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Bread Clay Tutorial

Bread Clay is a modeling compound that is quick and easy to make. Best of all, you probably already have all of the necessary ingredients. I originally found the recipe for this substance online several years ago. At that time, I tried some of it out on a Castlevania sculpture (a large bone golem by the name of Angel Mummy), but, I didn't like the results and started the project over again using papier mache instead. Flashing forward to the present, I was looking through my Microsoft WordPad file of homemade clay recipes and decided to give Bread Clay another go, the results of which you can see further down this page.

Materials you will need:
(This recipe makes a roughly 1-1/4" sphere of Bread Clay.)

  • One slice of white bread (with the crust removed).

  • One teaspoon of water.

  • One teaspoon of white glue.


  • Pour the teaspoon of water and teaspoon of white glue into the center of your de-crusted slice of white bread (it helps to wipe the bowl of the spoon clean with the surface of the bread itself, to get all of the sticky white glue out).

  • White glue looks a lot like mayonnaise, no?

  • Fold the now-soggy bread, water, and white glue up into a ball and start kneading and rolling it around in between your hands. At first it will be VERY sticky and messy--that's normal. If it spreads out all over your hands, instead of staying in a ball, don't panic, just keep rubbing your hands together, it will start collecting into semi-solid masses again once you've kneaded it enough. You will have to manipulate it for several minutes, but, eventually, it will become smoother, lose the stickiness, and take on the appearance and feel of dough/clay.

  • This is what your finished Bread Clay should look like.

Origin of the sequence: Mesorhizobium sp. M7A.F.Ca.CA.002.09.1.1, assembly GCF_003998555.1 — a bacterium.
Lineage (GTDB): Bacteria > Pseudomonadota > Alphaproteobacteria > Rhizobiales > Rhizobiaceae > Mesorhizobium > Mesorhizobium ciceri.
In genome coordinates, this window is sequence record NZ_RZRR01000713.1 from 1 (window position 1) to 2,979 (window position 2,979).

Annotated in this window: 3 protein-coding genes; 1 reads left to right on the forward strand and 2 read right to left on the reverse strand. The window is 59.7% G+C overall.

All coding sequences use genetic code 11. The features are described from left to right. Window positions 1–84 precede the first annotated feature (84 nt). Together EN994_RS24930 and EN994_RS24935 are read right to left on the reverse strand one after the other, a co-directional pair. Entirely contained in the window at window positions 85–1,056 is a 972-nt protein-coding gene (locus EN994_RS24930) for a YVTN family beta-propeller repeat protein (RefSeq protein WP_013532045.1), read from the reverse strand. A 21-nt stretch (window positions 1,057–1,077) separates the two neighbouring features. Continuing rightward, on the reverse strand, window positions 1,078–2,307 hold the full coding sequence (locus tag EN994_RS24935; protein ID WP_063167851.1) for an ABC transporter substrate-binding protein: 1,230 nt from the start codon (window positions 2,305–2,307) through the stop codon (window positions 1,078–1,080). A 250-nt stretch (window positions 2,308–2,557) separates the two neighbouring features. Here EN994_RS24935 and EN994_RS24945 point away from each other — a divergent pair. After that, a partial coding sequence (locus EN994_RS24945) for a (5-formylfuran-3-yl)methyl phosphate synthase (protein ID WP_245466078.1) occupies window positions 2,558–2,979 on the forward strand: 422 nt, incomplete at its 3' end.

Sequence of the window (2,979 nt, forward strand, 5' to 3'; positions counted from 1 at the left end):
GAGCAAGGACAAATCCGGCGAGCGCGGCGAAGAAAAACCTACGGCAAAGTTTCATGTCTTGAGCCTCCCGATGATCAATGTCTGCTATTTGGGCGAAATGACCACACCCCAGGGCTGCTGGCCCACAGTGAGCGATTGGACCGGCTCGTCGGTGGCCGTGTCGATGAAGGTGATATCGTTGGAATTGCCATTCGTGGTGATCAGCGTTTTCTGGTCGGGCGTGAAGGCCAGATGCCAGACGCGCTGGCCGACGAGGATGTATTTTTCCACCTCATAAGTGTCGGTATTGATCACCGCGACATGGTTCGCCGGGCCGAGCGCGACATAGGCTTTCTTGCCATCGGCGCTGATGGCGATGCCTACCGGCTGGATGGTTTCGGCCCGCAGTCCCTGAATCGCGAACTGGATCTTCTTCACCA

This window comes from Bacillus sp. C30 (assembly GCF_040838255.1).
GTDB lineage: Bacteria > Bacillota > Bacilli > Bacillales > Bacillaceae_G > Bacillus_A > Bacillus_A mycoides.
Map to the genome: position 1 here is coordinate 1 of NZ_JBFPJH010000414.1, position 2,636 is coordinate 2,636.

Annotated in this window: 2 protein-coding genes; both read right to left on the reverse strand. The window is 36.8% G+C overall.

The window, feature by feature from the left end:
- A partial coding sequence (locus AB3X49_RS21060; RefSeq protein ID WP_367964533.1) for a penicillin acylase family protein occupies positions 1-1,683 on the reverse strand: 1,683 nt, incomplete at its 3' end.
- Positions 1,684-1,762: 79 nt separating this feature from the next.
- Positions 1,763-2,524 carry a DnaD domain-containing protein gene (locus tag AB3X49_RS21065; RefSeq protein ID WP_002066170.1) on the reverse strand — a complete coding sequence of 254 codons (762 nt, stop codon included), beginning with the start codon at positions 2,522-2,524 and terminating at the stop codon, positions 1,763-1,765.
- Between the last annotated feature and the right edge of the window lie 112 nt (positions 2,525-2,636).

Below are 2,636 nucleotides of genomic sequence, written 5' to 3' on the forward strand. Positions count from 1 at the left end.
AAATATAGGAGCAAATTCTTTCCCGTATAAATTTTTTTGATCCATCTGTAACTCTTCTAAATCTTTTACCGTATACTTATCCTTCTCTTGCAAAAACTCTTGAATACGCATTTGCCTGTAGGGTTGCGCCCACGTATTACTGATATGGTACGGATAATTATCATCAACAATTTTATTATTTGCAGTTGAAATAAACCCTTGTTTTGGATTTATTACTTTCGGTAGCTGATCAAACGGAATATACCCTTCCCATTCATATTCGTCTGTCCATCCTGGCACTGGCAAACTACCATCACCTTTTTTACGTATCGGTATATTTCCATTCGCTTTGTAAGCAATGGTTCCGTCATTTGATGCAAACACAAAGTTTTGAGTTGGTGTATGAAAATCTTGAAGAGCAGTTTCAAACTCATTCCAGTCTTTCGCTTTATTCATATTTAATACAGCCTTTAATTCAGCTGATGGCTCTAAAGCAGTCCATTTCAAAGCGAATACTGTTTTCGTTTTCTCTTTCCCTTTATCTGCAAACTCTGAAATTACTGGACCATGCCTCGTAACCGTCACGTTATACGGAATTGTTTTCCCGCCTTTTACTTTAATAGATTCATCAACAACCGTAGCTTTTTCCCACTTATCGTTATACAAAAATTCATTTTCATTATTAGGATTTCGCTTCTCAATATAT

• Once you get it to the proper consistency, you can use it immediately or store it away for later use (it should last for several days in an airtight container--but don't hold onto it for too long or it will almost certainly develop mold, and you'll have nasty Penicillin Clay instead of Bread Clay). I like to wrap mine up in plastic wrap, and then stick that inside of a small ziploc bag for double protection.

  • The clay should harden overnight if you leave whatever you model with it out to air dry. The finished piece should also be painted, or some other type of sealer applied, if you want to protect your work for posterity.

Four, quick, temporary figures I made as examples on 3/7/11. Clockwise from top left: Cat, hand, fish, and jester. None of these has an armature/support inside; they're just Bread Clay.


  • Bread Clay dries out relatively quickly when exposed to air (it gets leathery), so you won't have a lot of working time. It helps if you keep any portion you're not immediately using covered. Slightly wetting an area that's getting too dry with a bit of water on your fingertips can also help make it more malleable again.

  • You can tint your Bread Clay by adding a few drops of food coloring.

I used aluminum foil, wrapped around a metal rod, as an armature/filler when I modeled this bust. My hands, a sewing needle, and scissors were the only tools I used to shape the clay. Incidentally, while it looks nice layered like this, I wouldn't recommend doing hair in that manner if you're going to paint the locks, because it's extremely difficult to get the paint into all the nooks and crannies.

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